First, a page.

“They know Bing’s weakness is canned broadcast so that he isn’t tied down every week and it’s on that promise from which the big pitch is being made,” Jack Hellman reported in Variety. “If it’s open season on Crosby, what’s to prevent Bob Hope, Jim and Marian Jordan, Jack Benny and a few other top-holers from becoming fair game?”

Everett Crosby, meanwhile, asserted that the Kraft contract expired last July, under California law, which placed a seven-year limit on the term of any employment contract. The Thompson agency would not recognize the California law, insisting Crosby was tied to Kraft until 1950.

The stalemate lingered for months, with Kraft in early December making the following public statement, through the J. Walter Thompson Agency, which could be interpreted as a legal threat against any company seeking Crosby as a new client: “Bing Crosby’s sponsor is not trying to force [him] to return to the air, but is rumored to wonder how any other firm could contemplate having Bing for radio in view of his present long-term contract. Legal action is entirely possible under the contract which runs until 1950.”

On January 3, 1946, the Kraft Food Co. filed a suit for declaratory judgment and injunction. On January 2, Crosby was asked to resume with Kraft Music Hall on January 3, the start of a new cycle, and when Crosby flatly refused, court action was initiated.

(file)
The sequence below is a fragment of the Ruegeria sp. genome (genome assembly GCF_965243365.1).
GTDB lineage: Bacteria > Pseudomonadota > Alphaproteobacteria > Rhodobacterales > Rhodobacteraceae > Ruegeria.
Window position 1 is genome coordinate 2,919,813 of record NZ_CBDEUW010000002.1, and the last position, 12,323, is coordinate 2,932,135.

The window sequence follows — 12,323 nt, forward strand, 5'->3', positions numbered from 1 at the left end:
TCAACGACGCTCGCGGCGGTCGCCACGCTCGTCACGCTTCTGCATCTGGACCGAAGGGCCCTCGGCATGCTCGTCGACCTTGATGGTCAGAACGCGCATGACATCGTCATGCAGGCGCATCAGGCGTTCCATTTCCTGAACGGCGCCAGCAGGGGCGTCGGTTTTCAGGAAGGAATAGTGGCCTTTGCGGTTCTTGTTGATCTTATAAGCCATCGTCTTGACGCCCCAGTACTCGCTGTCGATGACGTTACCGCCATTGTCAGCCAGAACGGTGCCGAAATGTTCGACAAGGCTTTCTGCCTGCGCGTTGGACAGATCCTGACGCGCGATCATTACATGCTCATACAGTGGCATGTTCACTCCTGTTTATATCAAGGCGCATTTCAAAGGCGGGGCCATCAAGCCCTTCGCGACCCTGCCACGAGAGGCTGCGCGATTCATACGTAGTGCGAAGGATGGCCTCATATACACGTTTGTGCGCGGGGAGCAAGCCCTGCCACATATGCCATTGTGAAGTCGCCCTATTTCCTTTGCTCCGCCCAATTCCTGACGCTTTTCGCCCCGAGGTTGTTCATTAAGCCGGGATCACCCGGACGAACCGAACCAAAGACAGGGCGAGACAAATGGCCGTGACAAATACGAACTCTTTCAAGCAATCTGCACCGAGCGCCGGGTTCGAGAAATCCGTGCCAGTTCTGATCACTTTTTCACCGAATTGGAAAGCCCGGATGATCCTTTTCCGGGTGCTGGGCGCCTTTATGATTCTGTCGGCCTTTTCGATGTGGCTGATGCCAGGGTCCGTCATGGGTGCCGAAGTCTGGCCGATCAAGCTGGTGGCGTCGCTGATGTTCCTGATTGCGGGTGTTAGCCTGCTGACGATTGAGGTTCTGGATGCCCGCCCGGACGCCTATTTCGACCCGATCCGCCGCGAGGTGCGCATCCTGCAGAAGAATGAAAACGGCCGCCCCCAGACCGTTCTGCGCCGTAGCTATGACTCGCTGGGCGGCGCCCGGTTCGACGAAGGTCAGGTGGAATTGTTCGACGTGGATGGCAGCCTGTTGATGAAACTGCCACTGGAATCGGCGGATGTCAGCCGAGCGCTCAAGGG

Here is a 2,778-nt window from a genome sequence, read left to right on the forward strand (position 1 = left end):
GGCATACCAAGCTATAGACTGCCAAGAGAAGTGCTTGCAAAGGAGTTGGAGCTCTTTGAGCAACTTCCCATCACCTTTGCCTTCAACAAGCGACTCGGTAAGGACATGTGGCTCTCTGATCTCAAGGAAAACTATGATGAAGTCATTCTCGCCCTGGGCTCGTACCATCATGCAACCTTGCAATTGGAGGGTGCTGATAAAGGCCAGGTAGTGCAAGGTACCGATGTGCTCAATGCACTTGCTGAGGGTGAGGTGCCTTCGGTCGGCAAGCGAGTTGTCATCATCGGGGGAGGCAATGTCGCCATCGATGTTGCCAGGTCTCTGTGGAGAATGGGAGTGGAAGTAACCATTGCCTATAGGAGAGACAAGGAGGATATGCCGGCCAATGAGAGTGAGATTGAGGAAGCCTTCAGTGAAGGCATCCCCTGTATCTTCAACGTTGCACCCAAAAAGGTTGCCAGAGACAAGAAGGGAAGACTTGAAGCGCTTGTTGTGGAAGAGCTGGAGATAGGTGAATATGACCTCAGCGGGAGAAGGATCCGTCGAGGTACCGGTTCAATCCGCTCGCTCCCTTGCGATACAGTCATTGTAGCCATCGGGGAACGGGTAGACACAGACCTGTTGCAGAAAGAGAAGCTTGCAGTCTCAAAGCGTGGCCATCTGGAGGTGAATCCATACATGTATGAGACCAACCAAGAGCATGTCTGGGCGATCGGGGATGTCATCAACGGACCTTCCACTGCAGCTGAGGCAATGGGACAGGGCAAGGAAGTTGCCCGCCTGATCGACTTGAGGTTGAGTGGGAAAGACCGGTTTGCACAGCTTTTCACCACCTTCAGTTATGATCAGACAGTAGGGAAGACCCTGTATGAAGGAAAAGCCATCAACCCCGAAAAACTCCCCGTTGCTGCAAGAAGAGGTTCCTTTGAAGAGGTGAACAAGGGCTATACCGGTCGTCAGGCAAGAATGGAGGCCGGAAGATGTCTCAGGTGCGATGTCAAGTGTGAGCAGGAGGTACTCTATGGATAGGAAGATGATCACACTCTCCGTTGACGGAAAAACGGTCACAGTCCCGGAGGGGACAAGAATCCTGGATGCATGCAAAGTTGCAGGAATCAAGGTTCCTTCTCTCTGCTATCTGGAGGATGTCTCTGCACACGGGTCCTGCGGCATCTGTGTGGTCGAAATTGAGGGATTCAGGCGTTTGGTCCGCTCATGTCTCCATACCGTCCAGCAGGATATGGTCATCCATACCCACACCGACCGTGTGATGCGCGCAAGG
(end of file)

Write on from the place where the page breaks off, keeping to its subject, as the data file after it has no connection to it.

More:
In a statement issued by Kraft: “The contract originated in 1937 provided for Bing’s radio services during that year with options to Kraft to renew the contract each year into 1950. We have exercised these options to date and have notified Bing of our exercise of the option for 1946. However, Bing claims that there is no longer any agreement enforceable against him, and Kraft has filed this suit in order that the court can determine whether these contracts are still binding and enforceable.”

On January 22, Bing Crosby and Kraft kissed and made up. Crosby would complete the season at the request of the sponsor. Kraft would then give him his release, satisfied with a moral victory.

In March, Procter & Gamble offered Crosby a transcription deal at $22,500 a week if he whipped out his fountain pen. The Mutual Broadcasting System had the firm offer typed on paper, ready and waiting. In May, ABC offered Crosby a stock deal, making him a partner in the network… also offering him a transcription deal.

Transcription business and recording studios were looking forward to halcyon days – and by many account they all depended on Bing Crosby. Where the crooner goes, thus goes the trade, was the belief. Crosby definitely wanted a platter program and he got it. On Thursday, August 15, 1946, Philco and Crosby signed a contract, closing the deal, which would send his voice over 600 stations weekly. The package price for the series was $30,000 a week, with the stipulation that in the event the Hooper rating fell below 12, the series would revert to live broadcasting. (Crosby would snare 24 on his premiere broadcast.) Philco originally wanted five seasons; Everett Crosby negotiated the compromise to a three-year contract. Crosby would get an additional $40,000 per week from 400 independent radio stations for the rights to broadcast the 30-minute show, which was sent to them on three 15-inch lacquer/aluminum discs that played ten minutes per side at 33 and 1/3 rpm.